byte oldVol = 0;
  
  int buttonPin = 5; //Grove Button is connected to Digital Pin 5
  int buttonStatus = 0;
  
  byte SongNum[4] = {0x01,0x02,0x03,0x04}; //The first 4 songs will be assigned to the drum pads upon initialisation
  byte numOfSongs = 130; //Total number of MP3 songs/sounds loaded onto the SDHC card
  
  long randNumber; //Variable used to hold the random number - used to randomise the sounds.
  
  int ledState[4]; //Used to keep track of the status of all LEDs (on or off)
  int counter = 0;
  
  SoftwareSerial mp3(3, 4); // The Grove MP3 Player is connected to Arduino digital Pin 3 and 4 (Serial communication)
       
  int ref0, ref1, ref2, ref3; //reference values to remove offset
  int threshold = 100;
      
  // Define the ADC prescalers
  const unsigned char PS_64 = (1 << ADPS2) | (1 << ADPS1);
  const unsigned char PS_128 = (1 << ADPS2) | (1 << ADPS1) | (1 << ADPS0);
  
  
  
  //Setup()
  //===================================================================================================
  void setup(){
    //Initialise the Grove MP3 Module
    delay(2500); //Allow the MP3 module to power up
    mp3.begin(9600); //Begin Serial communication with the MP3 module
    setPlayMode(0x00);                        //0x00 = Single song - played once ie. not repeated. (default)
    
    //Define the Grove Button as an INPUT
    pinMode(buttonPin, INPUT);
    
    //Define the 4 LED Pins as OUTPUTs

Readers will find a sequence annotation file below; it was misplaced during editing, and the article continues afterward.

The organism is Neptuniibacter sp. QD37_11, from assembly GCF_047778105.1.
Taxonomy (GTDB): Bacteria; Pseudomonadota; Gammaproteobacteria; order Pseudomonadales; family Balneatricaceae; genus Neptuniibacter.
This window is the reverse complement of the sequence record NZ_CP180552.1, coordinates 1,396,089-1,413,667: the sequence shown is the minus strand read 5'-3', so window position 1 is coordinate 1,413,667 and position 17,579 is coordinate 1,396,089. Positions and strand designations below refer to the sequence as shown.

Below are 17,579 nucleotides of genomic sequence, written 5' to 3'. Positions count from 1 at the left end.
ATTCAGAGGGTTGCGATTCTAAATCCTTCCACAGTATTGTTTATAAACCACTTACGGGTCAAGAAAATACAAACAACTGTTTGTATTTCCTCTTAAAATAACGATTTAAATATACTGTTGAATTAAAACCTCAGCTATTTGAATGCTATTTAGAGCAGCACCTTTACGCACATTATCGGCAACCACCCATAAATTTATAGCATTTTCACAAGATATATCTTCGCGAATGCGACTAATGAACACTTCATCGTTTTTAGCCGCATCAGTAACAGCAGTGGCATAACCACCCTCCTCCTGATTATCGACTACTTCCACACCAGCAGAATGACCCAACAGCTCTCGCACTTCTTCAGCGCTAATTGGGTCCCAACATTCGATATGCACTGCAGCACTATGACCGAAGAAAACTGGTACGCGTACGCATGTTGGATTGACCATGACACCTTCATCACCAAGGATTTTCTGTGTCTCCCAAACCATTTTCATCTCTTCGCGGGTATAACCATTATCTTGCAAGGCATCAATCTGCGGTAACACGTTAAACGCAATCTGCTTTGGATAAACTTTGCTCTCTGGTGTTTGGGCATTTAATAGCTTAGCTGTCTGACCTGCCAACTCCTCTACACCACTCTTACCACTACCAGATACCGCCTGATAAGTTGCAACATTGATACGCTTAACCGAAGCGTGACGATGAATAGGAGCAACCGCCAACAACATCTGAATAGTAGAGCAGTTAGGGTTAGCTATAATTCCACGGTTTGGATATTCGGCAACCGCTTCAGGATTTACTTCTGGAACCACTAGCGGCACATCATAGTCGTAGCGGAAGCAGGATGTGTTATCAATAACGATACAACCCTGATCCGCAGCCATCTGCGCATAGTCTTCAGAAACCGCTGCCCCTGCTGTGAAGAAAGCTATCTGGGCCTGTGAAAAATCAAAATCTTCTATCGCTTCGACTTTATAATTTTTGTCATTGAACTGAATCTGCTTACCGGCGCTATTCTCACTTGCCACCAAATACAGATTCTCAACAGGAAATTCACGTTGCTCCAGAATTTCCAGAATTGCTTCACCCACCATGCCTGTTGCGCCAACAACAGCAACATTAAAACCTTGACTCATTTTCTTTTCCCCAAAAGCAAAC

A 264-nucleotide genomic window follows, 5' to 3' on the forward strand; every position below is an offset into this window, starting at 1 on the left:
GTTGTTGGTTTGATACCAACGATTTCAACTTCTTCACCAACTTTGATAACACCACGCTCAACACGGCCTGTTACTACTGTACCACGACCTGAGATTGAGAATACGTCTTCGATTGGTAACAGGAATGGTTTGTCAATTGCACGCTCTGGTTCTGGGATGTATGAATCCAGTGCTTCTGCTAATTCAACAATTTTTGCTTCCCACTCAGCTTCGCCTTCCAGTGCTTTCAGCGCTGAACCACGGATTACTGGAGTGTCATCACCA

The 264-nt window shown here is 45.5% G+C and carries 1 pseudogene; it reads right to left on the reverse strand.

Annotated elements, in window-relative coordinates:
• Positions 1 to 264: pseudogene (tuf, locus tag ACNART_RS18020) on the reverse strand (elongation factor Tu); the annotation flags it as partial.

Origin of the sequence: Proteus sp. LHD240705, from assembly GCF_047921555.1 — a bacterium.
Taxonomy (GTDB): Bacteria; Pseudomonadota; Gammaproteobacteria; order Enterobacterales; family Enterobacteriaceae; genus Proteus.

pinMode(8, OUTPUT); //Green LED
    pinMode(9, OUTPUT); //Blue LED
    pinMode(10, OUTPUT); //Red LED
    pinMode(11, OUTPUT); //Yellow LED
    
    //Make sure each LED is OFF, and store the state of the LED into a variable.
    for(int i=8;i<12;i++){
      digitalWrite(i, LOW);
      ledState[i-8]=0;
    } 
    
    //Double our clock speed from 125 kHz to 250 kHz
    ADCSRA &= ~PS_128;   // set up the ADC
    ADCSRA |= PS_64;    // set our own prescaler to 64
    
    //Create reference values to account for the capacitance of each pad.
    ref0 = ADCTouch.read(A0, 500);
    ref1 = ADCTouch.read(A1, 500); //Take 500 readings
    ref2 = ADCTouch.read(A2, 500);
    ref3 = ADCTouch.read(A3, 500);
    
     //This helps to randomise the drum pads.
     randomSeed(analogRead(0));
  }
  
  
  
  // Loop()
  //===================================================================================================
  void loop(){
     
    //Take a reading from the Grove Sliding Potentiometer, and set volume accordingly
    potVal = analogRead(potPin);
    mp3Vol = map(potVal, 0, 1023, 0,31); // Convert the potentometer reading (0 - 1023) to fit within the MP3 player's Volume range (0 - 31)
    if((mp3Vol>(oldVol+1))|(mp3Vol<(oldVol-1))){ // Only make a change to the Volume on the Grove MP3 player when the potentiometer value changes
      oldVol = mp3Vol;
      setVolume(mp3Vol);
      delay(10); // This delay is necessary with Serial communication to MP3 player
    }
    
    //Take a reading from the Pin attached to the Grove Button. If pressed, randomise the MP3 songs/sounds for each drum pad, and make the LEDs blink randomly.
    buttonStatus = digitalRead(buttonPin);
    if(buttonStatus==HIGH){
      SongNum[0]=randomSongChooser(1, 30);
      SongNum[1]=randomSongChooser(31, 60);
      SongNum[2]=randomSongChooser(61, 86);
      SongNum[3]=randomSongChooser(87, (int)numOfSongs);
      randomLEDBlink();
    }
    
    //Get the capacitive readings from each drum pad: 50 readings are taken from each pad. (default is 100)
    int value0 = ADCTouch.read(A0,50); // Green drum pad
    int value1 = ADCTouch.read(A1,50); // Blue drum pad
    int value2 = ADCTouch.read(A2,50); // Red drum pad
    int value3 = ADCTouch.read(A3,50); // Yellow drum pad
    
    //Remove the offset to account for the baseline capacitance of each pad.
    value0 -= ref0;       
    value1 -= ref1;
    value2 -= ref2;
    value3 -= ref3;